Christ, Our Servant (Matthew 12:17–21) - Radical

Christ, Our Servant (Matthew 12:17–21)

“Behold, my servant whom I have chosen, my beloved with whom my soul is well pleased. I will put my spirit upon him and he will proclaim justice to the Gentiles. He will not quarrel or cry aloud, nor will anyone hear his voice in the streets. A bruised reed he will not break, and a smoldering wick he will not quench, until he brings justice to victory, and in his name the Gentiles will hope.”
– Matthew 12:17–21

These verses talk about prophecy from Isaiah that was fulfilled in Jesus, and listen to what they say. These are beautiful words. This was to fulfill what was spoken by the prophet Isaiah, Matthew says, and then he starts quoting from Isaiah.

God in the flesh has come to people who are bruised and battered and doesn’t crush us but serves us with His mercy.

What a great picture of Jesus prophesied hundreds of years before he came. This picture of the servant loved by God, filled with the spirit, who comes to sinners to be their hope. I love this description, he will not quarrel or cry aloud, nor will anyone in the streets hear his voice. It’s a picture of Jesus’ refusal to fight or shout against the Pharisees in passages like this in Matthew 12. No, he’s a meek and gentle savior who will not break a bruised reed and will not quench a smoldering wick.

Matthew 12:17–21 Tells the Good News of Jesus the Servant

Just think about that imagery. Here is God in the flesh, the King who has come, and he’s come to people who are bruised and battered, whose flame is flickering out. You ever feel like that? I’m guessing some of you listening right now feel like that right now. You’re just … You feel broken, spiritually broken, emotionally, relationally broken, bruised by sin and its effects in your life, its effects around you, unable to stand up under it. I’m guessing some of you feel like spiritually, it’s like your lamp has gone out, or at the very least your light is burning low, like a smoldering wick. There’s just faint spiritual life in you, at best. The good news of Matthew chapter 12 is that Jesus is your servant.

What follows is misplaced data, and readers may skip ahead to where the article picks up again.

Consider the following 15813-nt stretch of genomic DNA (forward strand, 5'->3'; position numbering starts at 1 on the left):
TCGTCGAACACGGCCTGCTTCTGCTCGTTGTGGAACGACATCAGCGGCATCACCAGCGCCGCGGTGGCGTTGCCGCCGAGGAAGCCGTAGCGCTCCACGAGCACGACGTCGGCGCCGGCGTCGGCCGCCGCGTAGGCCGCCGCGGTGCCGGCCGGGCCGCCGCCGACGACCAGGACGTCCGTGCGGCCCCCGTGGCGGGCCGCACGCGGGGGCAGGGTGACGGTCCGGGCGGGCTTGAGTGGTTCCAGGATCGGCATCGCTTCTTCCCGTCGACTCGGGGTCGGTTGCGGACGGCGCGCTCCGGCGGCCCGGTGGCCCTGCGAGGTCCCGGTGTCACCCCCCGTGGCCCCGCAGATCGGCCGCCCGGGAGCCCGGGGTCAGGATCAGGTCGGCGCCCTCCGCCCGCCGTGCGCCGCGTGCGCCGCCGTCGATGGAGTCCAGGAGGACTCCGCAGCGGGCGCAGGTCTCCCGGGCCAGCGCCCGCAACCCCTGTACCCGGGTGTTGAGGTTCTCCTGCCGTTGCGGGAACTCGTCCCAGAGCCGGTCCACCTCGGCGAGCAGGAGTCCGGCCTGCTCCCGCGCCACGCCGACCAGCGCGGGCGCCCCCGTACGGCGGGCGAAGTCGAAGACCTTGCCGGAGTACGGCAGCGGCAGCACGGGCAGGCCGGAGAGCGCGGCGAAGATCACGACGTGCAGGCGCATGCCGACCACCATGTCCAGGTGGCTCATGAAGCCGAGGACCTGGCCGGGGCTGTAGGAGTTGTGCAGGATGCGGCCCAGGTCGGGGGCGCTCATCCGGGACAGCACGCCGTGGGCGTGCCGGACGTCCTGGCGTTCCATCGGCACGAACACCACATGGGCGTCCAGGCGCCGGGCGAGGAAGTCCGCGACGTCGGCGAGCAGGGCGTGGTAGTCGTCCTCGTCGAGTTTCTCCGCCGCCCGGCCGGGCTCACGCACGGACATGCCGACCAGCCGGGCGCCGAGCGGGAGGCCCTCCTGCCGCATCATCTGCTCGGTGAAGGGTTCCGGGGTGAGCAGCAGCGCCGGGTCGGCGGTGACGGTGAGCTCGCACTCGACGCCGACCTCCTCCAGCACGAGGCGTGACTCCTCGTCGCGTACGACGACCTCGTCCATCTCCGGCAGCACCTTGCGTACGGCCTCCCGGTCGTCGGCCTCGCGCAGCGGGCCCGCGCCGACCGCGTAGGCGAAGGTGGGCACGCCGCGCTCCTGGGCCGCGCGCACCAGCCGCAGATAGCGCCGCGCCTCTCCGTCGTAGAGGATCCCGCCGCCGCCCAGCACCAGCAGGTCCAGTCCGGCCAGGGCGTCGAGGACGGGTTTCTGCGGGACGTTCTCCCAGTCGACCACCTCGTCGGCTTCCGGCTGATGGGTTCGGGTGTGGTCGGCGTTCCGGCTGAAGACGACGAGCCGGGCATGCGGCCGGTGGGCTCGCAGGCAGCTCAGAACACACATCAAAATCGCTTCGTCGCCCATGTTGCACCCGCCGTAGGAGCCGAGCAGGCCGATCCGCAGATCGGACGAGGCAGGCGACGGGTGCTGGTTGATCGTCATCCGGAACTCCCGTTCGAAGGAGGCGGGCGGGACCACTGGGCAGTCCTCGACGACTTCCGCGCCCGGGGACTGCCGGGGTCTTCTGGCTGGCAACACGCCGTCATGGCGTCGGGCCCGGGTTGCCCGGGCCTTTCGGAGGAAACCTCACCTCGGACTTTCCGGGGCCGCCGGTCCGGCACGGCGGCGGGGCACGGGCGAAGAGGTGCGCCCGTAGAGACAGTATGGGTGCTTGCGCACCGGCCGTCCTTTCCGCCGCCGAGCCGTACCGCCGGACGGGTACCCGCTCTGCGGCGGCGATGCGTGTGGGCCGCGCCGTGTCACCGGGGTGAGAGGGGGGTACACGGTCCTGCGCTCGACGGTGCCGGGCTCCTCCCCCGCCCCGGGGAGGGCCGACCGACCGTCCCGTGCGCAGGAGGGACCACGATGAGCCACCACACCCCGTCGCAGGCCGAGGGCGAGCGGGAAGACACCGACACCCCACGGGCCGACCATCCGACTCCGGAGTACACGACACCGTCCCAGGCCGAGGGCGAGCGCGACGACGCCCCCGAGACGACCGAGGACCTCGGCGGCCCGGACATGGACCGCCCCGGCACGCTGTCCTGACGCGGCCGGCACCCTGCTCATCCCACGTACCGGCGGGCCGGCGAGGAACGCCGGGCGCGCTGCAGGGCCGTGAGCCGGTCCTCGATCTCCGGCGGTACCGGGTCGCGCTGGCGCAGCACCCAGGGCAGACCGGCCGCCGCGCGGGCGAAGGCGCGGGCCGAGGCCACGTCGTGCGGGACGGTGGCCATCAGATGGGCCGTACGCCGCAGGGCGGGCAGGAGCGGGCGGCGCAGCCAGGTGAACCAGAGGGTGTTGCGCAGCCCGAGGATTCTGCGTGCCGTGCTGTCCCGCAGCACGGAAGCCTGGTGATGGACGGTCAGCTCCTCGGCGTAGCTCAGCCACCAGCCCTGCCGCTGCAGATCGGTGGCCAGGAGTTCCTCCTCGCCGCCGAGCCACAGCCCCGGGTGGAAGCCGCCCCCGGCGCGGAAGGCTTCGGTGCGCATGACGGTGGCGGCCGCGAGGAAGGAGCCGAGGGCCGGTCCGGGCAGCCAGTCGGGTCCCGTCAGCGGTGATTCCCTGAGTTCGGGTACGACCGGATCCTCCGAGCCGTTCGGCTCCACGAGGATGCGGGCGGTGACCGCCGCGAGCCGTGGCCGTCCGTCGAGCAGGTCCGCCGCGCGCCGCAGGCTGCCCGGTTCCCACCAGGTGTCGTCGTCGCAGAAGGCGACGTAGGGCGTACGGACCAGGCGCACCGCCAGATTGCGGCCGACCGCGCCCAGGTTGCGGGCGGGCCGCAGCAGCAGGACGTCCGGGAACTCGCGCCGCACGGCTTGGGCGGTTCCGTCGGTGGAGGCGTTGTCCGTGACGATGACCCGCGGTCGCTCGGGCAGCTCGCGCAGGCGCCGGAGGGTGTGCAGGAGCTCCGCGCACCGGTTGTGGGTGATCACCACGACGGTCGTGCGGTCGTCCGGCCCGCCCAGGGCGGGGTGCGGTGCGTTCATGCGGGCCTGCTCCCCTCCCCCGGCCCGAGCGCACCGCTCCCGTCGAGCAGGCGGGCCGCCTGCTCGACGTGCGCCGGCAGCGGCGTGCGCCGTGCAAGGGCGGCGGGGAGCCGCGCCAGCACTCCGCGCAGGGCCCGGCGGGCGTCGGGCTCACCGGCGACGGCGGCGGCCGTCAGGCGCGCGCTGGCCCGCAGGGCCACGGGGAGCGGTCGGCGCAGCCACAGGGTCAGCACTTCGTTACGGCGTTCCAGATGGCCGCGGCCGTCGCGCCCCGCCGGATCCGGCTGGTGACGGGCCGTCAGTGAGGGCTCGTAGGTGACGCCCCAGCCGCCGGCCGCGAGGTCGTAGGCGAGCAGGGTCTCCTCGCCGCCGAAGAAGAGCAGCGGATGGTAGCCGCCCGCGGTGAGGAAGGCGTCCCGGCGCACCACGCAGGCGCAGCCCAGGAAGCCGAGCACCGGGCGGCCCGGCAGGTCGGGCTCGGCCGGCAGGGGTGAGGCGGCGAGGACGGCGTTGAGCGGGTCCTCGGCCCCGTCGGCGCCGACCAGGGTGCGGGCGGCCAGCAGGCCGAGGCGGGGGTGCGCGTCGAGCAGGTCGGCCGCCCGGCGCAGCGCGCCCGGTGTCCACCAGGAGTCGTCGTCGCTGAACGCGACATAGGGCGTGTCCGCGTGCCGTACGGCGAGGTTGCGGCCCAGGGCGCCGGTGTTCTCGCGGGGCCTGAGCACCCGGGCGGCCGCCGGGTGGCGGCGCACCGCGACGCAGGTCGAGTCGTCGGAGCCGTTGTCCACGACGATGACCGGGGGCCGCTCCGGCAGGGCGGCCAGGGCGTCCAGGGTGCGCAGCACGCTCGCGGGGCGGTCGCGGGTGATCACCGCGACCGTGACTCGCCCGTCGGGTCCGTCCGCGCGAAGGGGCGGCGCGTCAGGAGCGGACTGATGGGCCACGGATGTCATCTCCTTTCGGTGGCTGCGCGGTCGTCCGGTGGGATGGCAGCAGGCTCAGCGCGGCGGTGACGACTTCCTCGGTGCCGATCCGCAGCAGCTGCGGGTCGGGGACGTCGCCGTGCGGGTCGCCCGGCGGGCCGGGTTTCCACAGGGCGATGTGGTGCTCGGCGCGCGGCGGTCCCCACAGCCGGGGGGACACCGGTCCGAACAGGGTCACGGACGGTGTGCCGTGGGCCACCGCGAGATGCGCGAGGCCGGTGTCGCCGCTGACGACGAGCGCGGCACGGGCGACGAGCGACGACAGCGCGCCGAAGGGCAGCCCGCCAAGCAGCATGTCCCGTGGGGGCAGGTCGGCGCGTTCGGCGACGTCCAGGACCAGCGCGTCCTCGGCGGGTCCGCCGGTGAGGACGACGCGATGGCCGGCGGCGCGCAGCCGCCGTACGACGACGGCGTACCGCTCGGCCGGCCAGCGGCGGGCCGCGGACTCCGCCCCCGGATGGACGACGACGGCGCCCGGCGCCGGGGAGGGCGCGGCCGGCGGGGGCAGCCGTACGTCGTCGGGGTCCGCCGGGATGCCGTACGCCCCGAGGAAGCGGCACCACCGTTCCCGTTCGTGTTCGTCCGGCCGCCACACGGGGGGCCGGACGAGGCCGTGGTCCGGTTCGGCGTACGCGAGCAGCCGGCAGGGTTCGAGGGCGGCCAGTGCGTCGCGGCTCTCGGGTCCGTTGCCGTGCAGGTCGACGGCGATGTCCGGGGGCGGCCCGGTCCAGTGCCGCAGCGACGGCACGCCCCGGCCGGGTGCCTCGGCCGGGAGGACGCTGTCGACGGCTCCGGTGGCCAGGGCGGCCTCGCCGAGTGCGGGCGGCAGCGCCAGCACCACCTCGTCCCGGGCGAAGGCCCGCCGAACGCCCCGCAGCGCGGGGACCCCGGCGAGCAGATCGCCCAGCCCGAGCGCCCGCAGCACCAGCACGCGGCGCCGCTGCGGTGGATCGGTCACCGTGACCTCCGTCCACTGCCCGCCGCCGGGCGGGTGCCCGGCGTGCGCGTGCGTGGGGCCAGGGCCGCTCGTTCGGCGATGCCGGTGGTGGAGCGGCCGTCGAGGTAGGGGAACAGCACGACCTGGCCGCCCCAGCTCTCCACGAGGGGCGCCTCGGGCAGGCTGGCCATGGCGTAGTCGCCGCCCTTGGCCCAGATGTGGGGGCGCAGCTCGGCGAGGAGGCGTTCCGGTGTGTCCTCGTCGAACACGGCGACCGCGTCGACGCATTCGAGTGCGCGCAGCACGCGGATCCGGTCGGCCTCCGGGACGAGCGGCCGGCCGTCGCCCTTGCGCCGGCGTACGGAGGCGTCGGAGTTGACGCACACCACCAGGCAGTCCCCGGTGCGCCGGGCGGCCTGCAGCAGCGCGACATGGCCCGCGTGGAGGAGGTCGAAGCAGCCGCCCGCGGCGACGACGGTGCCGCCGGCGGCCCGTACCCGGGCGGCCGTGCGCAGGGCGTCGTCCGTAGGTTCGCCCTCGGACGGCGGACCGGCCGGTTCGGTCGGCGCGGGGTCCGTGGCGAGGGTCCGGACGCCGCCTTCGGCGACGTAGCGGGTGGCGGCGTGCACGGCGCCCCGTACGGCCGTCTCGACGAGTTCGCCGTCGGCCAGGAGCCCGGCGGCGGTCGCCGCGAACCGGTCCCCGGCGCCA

Let this soak in. Jesus is your servant. He comes to you in the depth of your sin and struggle, and he does not crush you. He does not quench the ever so faint flame that’s within you. Jesus doesn’t say, “Away with you.” One of my favorite quotes from a Puritan pastor named Richard Sibbs, he wrote a classic on this text, and he said, “Are you bruised? Be of good comfort. Christ calls you. Conceal not your wounds. Open all before him and go to Christ, because there is more mercy in him than sin in you.”

Isn’t that a great reality? There is more mercy in Christ than there is sin in you. There’s more mercy in Christ than there is sin in you. He heals the hurt and he blesses the broken and the broken-hearted who trust in him, who turn to him.

Matthew 12:17–21 Reminds Us of God’s Mercy

So we pray, oh God, amidst our hurts, amidst our brokenness. I pray especially for brothers and sisters who are hurting right now, who are broken right now, who are struggling spiritually in this way or that way right now, struggling emotionally, relationally or physically in this way or that way. Oh, God, by the power and grace and mercy of Christ would you serve them, I pray. Would you shower your mercy upon them? Even in our sinfulness, oh God, that there is more mercy in you than there is sin in us.

All glory be to your name, for your love for us, for your care for us. I pray that you would show your care for brothers and sisters who are listening to this right now and who are struggling in this way or that way, who are hurting in this way or that way, who are bruised in this way or that way. God, please show your mercy. Please serve them with your goodness and your grace. So Lord Jesus, we thank you for being our servant. It almost seems unreal to say that to you, the God of the universe, that you stoop to serve us. But we know this is a picture of your love for us, and we rejoice in it. So, we praise you as our servant. In Jesus’ name we pray, Amen.

David Platt serves as pastor at McLean Bible Church in Washington, D.C. He is the founder and chairman of Radical. He is the author of several books, including Radical, Radical Together, Follow Me, Counter Culture, and Something Needs to Change.

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